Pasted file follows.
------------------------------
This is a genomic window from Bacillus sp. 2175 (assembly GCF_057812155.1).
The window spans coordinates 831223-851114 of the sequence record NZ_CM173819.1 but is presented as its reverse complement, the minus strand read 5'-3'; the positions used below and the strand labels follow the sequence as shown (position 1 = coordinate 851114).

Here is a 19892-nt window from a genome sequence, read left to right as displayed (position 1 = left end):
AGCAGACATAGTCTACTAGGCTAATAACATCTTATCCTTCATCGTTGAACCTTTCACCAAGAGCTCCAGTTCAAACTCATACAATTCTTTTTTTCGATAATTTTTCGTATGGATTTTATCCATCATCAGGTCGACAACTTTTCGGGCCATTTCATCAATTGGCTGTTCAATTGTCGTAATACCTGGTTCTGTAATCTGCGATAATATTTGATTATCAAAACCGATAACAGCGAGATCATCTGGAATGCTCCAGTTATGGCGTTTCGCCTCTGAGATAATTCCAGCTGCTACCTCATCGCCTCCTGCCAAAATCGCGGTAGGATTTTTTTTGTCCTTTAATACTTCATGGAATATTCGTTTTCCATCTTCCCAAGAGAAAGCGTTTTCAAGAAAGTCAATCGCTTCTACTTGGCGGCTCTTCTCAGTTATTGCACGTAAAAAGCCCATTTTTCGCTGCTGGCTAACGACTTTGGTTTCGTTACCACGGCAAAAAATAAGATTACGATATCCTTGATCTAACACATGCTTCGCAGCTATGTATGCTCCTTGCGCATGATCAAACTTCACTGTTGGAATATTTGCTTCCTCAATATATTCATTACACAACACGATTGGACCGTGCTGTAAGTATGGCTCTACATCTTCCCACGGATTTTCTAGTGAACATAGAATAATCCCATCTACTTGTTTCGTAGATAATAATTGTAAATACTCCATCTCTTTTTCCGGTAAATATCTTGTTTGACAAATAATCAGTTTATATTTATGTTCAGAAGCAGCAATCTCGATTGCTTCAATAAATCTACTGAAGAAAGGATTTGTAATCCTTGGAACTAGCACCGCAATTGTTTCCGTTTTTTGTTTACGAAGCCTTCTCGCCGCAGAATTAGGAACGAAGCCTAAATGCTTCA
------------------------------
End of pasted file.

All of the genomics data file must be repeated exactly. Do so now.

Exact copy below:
This is a genomic window from Bacillus sp. 2175 (assembly GCF_057812155.1).
The window spans coordinates 831223-851114 of the sequence record NZ_CM173819.1 but is presented as its reverse complement, the minus strand read 5'-3'; the positions used below and the strand labels follow the sequence as shown (position 1 = coordinate 851114).

Here is a 19892-nt window from a genome sequence, read left to right as displayed (position 1 = left end):
AGCAGACATAGTCTACTAGGCTAATAACATCTTATCCTTCATCGTTGAACCTTTCACCAAGAGCTCCAGTTCAAACTCATACAATTCTTTTTTTCGATAATTTTTCGTATGGATTTTATCCATCATCAGGTCGACAACTTTTCGGGCCATTTCATCAATTGGCTGTTCAATTGTCGTAATACCTGGTTCTGTAATCTGCGATAATATTTGATTATCAAAACCGATAACAGCGAGATCATCTGGAATGCTCCAGTTATGGCGTTTCGCCTCTGAGATAATTCCAGCTGCTACCTCATCGCCTCCTGCCAAAATCGCGGTAGGATTTTTTTTGTCCTTTAATACTTCATGGAATATTCGTTTTCCATCTTCCCAAGAGAAAGCGTTTTCAAGAAAGTCAATCGCTTCTACTTGGCGGCTCTTCTCAGTTATTGCACGTAAAAAGCCCATTTTTCGCTGCTGGCTAACGACTTTGGTTTCGTTACCACGGCAAAAAATAAGATTACGATATCCTTGATCTAACACATGCTTCGCAGCTATGTATGCTCCTTGCGCATGATCAAACTTCACTGTTGGAATATTTGCTTCCTCAATATATTCATTACACAACACGATTGGACCGTGCTGTAAGTATGGCTCTACATCTTCCCACGGATTTTCTAGTGAACATAGAATAATCCCATCTACTTGTTTCGTAGATAATAATTGTAAATACTCCATCTCTTTTTCCGGTAAATATCTTGTTTGACAAATAATCAGTTTATATTTATGTTCAGAAGCAGCAATCTCGATTGCTTCAATAAATCTACTGAAGAAAGGATTTGTAATCCTTGGAACTAGCACCGCAATTGTTTCCGTTTTTTGTTTACGAAGCCTTCTCGCCGCAGAATTAGGAACGAAGCCTAAATGCTTCA